Solar Fight – Hommrich v. PUC

Categories : Renewable Energy
May 01, 2024

This saga begins in 2004 when the Pennsylvania Legislature enacted the Alternative Energy Portfolio Standards Act, 73 P.S.§§ 1648.1-1648.8. [the “AEPS”].  To provide incentive for nonutility owners called “customer-generators” to build alternative energy generating systems, the AEPS mandated that an electric distribution company [‘EDC”] buy back excess electricity generated by an alternative energy generating system called “net metering.”  The AEPS authorized the Pennsylvania Public Utility Commission [“PUC”] to enact regulations to impose “technical and net metering interconnection rules.”  The PUC promulgated regulations in 2006 and amendments in 2016 that dealt specifically with net metering.  That is when the trouble began.

David M. Hommrich was the president of a solar power development company located in Pittsburgh.  Hommrich wanted to develop alternative energy generating systems for his own and his family’s use.  The systems would have a nameplate capacity of 3,000 kilowatts.  The projects were separate and apart from his solar energy company.

In 2017, Hommrich filed a petition against the PUC challenging its 2016 regulations on the grounds that the regulations exceeded the authority given to the PUC under the AEPS. Hommrich v. PUC, 2017 WL 3203437 (2017)[“Hommrich I”].  Hommrich raised three issues: (1) the challenged  PUC regulations are unenforceable under the AEPS; (2)  the regulations cannot be applied retroactively to projects that had received approval prior to promulgation of the regulations; and (3) his proposed solar projects qualify for customer-generated status and are eligible for net metering.  The PUC filed numerous objections to the petition.  While the Commonwealth Court found that Hommrich could challenge the PUC regulations as unenforceable under the AEPS, Hommrich did not exhaust all of his administrative remedies by first filing an interconnection application with an EDC. [Sometime after Hommrich I was decided, Hommrich purchased a renewable energy project that had already received PUC approval for net metering.]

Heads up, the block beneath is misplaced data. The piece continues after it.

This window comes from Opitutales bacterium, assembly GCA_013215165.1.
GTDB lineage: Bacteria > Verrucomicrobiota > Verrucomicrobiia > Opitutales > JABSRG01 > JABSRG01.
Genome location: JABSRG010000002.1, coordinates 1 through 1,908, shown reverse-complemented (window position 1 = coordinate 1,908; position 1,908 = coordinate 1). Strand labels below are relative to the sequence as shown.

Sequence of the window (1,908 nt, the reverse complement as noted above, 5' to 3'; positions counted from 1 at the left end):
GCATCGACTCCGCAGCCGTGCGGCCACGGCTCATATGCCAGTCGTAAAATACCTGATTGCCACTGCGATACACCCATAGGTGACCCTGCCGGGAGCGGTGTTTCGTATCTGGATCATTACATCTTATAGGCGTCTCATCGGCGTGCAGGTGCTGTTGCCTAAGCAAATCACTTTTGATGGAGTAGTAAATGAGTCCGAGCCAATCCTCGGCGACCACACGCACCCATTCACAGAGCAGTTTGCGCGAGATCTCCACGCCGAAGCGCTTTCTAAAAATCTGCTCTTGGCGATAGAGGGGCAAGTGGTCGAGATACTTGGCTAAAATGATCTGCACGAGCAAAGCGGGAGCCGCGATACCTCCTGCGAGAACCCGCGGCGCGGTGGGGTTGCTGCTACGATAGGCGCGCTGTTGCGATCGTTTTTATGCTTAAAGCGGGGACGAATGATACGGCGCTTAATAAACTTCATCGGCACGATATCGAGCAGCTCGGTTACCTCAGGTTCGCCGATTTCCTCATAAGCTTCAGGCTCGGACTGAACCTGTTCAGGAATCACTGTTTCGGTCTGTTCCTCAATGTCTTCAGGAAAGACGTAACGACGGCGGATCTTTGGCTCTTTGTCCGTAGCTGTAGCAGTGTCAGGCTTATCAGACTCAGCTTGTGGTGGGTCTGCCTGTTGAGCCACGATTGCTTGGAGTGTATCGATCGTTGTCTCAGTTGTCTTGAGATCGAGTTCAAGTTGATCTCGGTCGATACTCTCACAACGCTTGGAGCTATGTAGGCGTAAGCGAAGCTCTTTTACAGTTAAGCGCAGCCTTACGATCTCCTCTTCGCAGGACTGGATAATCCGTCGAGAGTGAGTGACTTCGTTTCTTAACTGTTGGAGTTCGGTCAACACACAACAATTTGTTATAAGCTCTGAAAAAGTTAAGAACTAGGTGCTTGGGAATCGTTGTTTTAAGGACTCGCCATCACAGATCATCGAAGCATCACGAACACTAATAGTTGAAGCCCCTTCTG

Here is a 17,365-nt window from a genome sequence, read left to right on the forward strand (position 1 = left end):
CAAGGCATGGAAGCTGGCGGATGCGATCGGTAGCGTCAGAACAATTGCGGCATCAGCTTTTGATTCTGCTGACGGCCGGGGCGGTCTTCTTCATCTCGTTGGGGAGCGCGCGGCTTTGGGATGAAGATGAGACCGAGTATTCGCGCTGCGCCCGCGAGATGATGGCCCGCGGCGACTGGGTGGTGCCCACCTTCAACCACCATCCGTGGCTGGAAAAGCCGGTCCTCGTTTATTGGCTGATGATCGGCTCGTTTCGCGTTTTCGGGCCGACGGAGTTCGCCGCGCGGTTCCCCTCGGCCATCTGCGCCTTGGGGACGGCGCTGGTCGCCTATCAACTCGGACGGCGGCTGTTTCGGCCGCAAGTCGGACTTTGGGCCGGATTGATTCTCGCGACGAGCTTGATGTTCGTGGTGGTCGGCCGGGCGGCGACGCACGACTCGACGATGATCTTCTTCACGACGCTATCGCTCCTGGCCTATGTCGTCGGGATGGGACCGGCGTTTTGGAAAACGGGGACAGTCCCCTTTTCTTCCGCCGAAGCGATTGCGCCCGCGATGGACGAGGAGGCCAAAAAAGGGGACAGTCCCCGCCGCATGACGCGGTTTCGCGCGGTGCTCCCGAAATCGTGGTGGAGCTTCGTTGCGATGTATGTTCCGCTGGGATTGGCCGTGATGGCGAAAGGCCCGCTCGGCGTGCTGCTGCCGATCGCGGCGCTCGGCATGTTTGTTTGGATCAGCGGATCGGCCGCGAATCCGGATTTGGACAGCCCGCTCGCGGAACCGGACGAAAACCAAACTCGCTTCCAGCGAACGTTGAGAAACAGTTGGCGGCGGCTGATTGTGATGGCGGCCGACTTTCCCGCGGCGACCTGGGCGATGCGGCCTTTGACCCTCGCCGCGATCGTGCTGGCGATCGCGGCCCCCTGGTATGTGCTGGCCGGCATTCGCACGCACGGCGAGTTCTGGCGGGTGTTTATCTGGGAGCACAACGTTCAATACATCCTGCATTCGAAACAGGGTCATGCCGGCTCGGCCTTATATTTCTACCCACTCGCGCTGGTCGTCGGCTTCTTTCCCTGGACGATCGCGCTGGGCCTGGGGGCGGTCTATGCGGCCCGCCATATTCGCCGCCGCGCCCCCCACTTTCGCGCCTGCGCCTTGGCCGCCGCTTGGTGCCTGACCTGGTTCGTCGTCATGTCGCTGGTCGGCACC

Hommrich and the PUC then filed motions for summary relief on the enforceability of PUC’s regulations, and the Commonwealth issued a decision in 2020. Hommrich v. PUC, 231 A.3d 1027 (Pa. Cmwlth. 5/12/2020), affirmed at 664 Pa. 567 (2/17/2021). [“Hommrich II”].

In Hommrich II, the Commonwealth Court dealt with these issues:

  • Definition of “customer-generator.”  Under the AEPS definition, a “customer-generator” may utilize net metering so long as “any portion” of the electricity generated by the customer-generator is used to offset part of the customer-generator’s electrical requirement.  The PUC changed the definition to add that a customer-generator must be a “retail electric customer,” i.e. a customer-generator must be an entity that has a need for electricity from an EDC independent from its need for electricity needed to power its generation facilities. Hommrich argued that this change in the definition disqualified him from being a customer-generator and using net metering. The Commonwealth Court agreed holding that the PUC change was overreach and contradictory to the AEPS.